World of Classcraft as a Model for the Classroom
A common dilemma with students is having to decide between focusing in school or playing video games. Shawn Young is looking to fix that.
World of Classcraft (WoC) is a game for the classroom where students can choose one of three classes, gain powers, and face peril. The game follows a rule structure commonly found in that of MMORPG video games like World of Warcraft. When students do positive actions in the class room they can gain experience points, which leads to leveling up, and gaining special abilities. The goal is to turn the entire classroom into a game – not just a few minutes each day at the end of class playing ‘heads up, seven up’.
In WoC, monsters become homework, boss battles become tests, and the classroom becomes an adventure. Helping classmates, answering questions, and other actions will lead to experience points, and every 1000 points the student will level up and gain a power point which can be used to obtain a new ability. Some of the skills can only be used for themselves such as getting a hint on a text, but upper-tier abilities can benefit the entire class. There are even skills to be used with other players so it’s possible to really tap in to the party-based mentality of RPG games.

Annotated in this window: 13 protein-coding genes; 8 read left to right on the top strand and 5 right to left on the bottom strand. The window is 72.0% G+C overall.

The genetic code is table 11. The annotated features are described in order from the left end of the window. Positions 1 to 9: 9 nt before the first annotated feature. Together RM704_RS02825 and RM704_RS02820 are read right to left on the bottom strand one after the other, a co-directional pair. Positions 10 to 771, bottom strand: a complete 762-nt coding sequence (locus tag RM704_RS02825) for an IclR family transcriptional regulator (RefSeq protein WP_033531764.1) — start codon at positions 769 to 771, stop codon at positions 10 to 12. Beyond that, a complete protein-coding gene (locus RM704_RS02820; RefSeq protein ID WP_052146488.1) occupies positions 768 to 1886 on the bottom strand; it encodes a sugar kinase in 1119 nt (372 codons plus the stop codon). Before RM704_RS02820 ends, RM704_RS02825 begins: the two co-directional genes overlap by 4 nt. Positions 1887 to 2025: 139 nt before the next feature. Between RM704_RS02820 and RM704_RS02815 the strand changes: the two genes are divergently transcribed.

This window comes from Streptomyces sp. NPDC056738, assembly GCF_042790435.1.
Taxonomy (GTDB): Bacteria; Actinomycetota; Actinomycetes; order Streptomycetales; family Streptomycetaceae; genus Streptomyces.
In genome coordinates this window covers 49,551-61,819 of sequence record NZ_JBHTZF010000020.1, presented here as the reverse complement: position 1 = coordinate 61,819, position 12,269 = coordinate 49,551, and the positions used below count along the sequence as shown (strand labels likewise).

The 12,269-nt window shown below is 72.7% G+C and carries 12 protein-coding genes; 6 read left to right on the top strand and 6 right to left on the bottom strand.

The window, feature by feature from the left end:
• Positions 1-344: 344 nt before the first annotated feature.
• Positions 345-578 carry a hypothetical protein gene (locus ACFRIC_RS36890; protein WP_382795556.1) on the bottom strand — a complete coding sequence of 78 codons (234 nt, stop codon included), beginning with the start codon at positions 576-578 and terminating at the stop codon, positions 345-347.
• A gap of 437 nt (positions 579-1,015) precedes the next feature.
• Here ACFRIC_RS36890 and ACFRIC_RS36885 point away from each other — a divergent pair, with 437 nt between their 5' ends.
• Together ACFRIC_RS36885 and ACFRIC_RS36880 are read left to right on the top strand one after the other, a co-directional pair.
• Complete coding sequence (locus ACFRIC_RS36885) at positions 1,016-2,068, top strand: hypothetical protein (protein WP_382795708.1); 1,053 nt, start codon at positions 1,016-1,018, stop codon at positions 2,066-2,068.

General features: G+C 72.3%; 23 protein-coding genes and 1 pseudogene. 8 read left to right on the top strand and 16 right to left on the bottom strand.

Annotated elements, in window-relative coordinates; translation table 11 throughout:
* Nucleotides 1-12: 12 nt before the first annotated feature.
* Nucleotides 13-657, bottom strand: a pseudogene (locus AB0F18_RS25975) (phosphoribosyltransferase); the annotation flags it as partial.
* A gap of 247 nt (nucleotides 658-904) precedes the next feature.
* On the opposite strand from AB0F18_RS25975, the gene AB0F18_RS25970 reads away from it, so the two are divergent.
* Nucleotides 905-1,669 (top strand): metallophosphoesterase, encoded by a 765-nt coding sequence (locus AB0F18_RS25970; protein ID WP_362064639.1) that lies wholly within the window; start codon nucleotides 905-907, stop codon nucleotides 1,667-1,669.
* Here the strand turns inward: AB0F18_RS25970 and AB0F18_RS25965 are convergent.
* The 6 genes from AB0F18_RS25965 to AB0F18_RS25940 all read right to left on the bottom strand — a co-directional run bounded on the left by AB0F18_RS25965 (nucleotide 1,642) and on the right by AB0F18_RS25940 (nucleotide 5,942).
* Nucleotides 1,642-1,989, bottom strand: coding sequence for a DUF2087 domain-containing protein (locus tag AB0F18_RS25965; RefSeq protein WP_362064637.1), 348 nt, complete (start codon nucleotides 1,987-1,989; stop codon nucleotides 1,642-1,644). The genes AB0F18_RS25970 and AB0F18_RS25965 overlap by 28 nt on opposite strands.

To make things easier while using this game, the author created a web-based interface to keep track of everything. Teachers can access events, allocate experience points, maintain the roster, and so on. Students can keep track of their status but can not change anything.
By gamifying the classroom as a whole, students obtain a whole new sense of motivation and desire. Obtaining real life powers, the constant randomness, and the chance of risk make the game exciting and always evolving. One of the strongest suits of WoC is the fact that the game can be played with any subject – it will work just as well with math as it would in a science course.
World of Classcraft is still in progress and hopefully will have a beta test in the fall if enough interest arises. The project aims to turn the classroom into an MMORPG that will not only make the class more enjoyable, but more productive as well.
Finally, when a parent asks “What did you do in school today?” their child can confidently say “Well, I became the highest level warrior in class!” and not get in trouble.
Image by Damian Gadal